William “Willie” Best was born on May 27, 1916, and was known as “Sleep n’ Eat.” As an African-American actor who appeared in comedian roles, his work is often compared to that of “Stepin Fetchit” because he played roles that were stereotypically lazy, illiterate, and simple-minded.
He appeared in over 120 films, but only received screen credit for around 77. Best was loved but most people viewed him as sort of a “clown around type of guy”. By the late 20thh century, Best was forgotten and pitied by many. However, Hal Roach and Bob Hope referred to him as one of the greatest talents they had ever met.
As a bit player, like many black actors of his era, Best was regularly casted in service-oriented roles. He often was seen making jokes as a hotel, airline or train porter, elevator operator, custodian, butler, waiter—and at least once as a launch pilot (in 1939’s Mr. Moto in Danger Island).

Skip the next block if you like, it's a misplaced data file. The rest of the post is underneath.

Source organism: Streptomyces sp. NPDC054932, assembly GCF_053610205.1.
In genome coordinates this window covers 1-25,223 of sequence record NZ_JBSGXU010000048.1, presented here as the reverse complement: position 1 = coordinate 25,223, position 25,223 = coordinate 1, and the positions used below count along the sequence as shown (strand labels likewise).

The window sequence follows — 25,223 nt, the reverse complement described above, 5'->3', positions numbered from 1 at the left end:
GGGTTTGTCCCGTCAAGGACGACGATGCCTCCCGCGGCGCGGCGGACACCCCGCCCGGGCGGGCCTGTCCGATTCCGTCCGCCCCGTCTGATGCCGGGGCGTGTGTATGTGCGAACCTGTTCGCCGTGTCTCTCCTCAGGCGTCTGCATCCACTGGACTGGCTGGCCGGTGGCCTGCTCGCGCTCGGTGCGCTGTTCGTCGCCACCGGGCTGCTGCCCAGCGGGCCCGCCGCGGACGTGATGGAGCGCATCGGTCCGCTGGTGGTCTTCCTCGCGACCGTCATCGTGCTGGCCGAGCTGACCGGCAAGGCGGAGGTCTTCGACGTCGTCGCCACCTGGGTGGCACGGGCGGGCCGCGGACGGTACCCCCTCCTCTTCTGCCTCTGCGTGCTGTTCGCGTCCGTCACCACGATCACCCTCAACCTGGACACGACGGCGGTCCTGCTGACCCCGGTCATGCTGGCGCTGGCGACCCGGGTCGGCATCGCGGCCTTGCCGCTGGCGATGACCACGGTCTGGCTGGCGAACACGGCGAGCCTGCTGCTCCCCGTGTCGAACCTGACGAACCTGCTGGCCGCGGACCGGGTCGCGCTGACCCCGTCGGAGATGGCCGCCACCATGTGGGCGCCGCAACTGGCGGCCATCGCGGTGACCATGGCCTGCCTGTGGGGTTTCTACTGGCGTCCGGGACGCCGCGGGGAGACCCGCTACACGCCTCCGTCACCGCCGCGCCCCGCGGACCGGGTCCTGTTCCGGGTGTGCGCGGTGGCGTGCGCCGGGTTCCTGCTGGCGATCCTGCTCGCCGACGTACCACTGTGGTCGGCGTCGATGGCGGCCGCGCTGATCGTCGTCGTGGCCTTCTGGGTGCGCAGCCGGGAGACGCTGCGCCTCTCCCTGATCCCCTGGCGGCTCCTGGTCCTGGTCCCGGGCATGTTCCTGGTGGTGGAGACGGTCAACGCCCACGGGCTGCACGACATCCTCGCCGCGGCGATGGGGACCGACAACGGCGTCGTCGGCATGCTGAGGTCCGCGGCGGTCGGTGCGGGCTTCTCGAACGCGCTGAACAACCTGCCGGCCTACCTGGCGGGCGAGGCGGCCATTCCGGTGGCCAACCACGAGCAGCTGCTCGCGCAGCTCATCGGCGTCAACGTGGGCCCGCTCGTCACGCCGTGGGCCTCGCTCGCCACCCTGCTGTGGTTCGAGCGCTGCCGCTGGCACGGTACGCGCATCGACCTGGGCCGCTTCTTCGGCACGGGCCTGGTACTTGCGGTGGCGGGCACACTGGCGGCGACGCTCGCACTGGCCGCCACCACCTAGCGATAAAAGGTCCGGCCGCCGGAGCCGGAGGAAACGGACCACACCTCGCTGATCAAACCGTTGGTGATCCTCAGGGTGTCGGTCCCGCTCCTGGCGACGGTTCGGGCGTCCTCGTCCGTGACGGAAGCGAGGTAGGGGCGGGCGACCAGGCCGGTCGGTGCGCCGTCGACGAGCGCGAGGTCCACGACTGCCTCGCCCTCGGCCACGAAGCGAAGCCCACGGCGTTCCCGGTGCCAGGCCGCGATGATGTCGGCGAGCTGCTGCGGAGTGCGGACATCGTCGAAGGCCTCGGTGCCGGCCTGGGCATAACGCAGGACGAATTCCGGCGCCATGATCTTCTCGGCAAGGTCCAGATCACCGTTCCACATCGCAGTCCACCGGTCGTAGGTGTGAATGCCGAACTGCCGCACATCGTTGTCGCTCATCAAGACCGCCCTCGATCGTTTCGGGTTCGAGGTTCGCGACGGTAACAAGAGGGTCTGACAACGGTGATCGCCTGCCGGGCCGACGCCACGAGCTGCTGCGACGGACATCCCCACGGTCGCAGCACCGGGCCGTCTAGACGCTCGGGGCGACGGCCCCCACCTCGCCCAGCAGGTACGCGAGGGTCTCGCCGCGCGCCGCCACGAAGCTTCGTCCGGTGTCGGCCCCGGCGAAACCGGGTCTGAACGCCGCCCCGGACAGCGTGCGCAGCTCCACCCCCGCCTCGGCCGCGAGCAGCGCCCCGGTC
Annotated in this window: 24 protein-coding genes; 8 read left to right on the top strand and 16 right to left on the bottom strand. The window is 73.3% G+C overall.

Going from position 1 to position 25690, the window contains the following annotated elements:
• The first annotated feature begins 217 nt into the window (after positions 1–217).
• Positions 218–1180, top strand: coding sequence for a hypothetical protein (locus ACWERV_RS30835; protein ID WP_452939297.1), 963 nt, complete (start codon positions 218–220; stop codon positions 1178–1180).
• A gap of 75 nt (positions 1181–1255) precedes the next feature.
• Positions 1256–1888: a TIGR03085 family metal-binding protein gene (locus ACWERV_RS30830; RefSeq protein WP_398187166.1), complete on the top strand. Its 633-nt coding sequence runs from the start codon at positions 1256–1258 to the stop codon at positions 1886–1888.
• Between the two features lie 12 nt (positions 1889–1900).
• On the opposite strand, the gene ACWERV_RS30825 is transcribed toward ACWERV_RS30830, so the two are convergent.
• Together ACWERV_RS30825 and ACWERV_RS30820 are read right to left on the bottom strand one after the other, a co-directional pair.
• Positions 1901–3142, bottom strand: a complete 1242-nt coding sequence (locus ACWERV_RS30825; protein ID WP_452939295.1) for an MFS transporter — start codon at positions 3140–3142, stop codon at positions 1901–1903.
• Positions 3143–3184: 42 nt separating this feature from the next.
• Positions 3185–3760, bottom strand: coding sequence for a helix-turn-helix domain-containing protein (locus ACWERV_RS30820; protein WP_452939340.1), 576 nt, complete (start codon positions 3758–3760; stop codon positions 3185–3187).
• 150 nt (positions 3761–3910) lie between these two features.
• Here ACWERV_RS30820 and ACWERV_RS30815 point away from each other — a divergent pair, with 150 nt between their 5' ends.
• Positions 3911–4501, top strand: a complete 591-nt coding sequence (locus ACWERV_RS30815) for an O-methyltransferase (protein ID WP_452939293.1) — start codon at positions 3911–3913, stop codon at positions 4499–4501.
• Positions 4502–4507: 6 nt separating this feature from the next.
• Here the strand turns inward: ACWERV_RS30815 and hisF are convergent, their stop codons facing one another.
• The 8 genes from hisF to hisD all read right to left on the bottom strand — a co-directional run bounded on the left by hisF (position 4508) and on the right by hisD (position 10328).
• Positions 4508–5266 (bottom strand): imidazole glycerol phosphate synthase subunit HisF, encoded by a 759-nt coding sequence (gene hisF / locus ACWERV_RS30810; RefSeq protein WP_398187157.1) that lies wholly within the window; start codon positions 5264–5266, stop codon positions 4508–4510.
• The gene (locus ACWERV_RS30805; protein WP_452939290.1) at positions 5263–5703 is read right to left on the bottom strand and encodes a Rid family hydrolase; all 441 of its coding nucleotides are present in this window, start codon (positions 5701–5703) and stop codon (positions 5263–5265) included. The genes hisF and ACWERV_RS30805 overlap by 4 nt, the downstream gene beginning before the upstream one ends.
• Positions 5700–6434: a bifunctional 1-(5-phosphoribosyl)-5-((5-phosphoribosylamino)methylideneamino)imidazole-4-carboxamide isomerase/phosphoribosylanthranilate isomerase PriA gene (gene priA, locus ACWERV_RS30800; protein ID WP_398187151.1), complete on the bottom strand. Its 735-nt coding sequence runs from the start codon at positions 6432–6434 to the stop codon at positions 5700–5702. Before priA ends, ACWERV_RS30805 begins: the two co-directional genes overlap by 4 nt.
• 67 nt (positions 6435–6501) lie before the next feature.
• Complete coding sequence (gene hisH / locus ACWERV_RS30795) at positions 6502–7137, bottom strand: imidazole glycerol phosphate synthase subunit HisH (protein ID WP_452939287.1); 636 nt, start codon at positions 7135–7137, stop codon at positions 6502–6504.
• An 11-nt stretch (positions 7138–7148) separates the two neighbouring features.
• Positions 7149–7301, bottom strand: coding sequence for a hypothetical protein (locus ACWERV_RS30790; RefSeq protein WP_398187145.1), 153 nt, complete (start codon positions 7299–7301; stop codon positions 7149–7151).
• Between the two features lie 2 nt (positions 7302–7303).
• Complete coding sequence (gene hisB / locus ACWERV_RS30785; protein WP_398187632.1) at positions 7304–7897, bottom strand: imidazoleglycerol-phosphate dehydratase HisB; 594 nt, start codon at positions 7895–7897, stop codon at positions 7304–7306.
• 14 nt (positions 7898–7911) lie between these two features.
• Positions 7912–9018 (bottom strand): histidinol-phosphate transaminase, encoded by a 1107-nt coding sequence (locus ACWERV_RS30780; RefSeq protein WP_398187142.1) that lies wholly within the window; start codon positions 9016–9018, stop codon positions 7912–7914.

After a drug arrest ended his film career, he worked in television for a while. He became known to early TV audiences as Charlie, the elevator operator on CBS’s My Little Margie, from 1953 to 1955. Best’s “Sleep n’ Eat” moniker surfaced again in the 2000 motion picture satire Bamboozled, directed by Spike Lee.
Best died on February 27, 1962, at the Motion Picture Country Home in Woodland Hills, California.